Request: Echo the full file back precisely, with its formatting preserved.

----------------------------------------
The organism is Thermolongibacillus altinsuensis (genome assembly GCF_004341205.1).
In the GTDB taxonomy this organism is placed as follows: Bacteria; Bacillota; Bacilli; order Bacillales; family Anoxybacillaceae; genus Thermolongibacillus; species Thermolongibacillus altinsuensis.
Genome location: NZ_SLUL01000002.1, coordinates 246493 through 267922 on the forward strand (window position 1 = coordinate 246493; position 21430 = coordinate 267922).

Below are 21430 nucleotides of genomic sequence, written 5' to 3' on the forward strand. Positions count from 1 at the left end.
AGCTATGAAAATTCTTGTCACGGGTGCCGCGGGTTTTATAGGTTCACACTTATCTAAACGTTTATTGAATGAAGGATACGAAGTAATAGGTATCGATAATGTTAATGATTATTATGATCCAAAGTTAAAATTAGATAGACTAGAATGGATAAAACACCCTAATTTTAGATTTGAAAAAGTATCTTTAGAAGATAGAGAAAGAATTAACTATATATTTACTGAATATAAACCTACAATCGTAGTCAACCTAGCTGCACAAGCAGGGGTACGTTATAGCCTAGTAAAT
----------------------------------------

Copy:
The organism is Thermolongibacillus altinsuensis (genome assembly GCF_004341205.1).
In the GTDB taxonomy this organism is placed as follows: Bacteria; Bacillota; Bacilli; order Bacillales; family Anoxybacillaceae; genus Thermolongibacillus; species Thermolongibacillus altinsuensis.
Genome location: NZ_SLUL01000002.1, coordinates 246493 through 267922 on the forward strand (window position 1 = coordinate 246493; position 21430 = coordinate 267922).

Below are 21430 nucleotides of genomic sequence, written 5' to 3' on the forward strand. Positions count from 1 at the left end.
AGCTATGAAAATTCTTGTCACGGGTGCCGCGGGTTTTATAGGTTCACACTTATCTAAACGTTTATTGAATGAAGGATACGAAGTAATAGGTATCGATAATGTTAATGATTATTATGATCCAAAGTTAAAATTAGATAGACTAGAATGGATAAAACACCCTAATTTTAGATTTGAAAAAGTATCTTTAGAAGATAGAGAAAGAATTAACTATATATTTACTGAATATAAACCTACAATCGTAGTCAACCTAGCTGCACAAGCAGGGGTACGTTATAGCCTAGTAAAT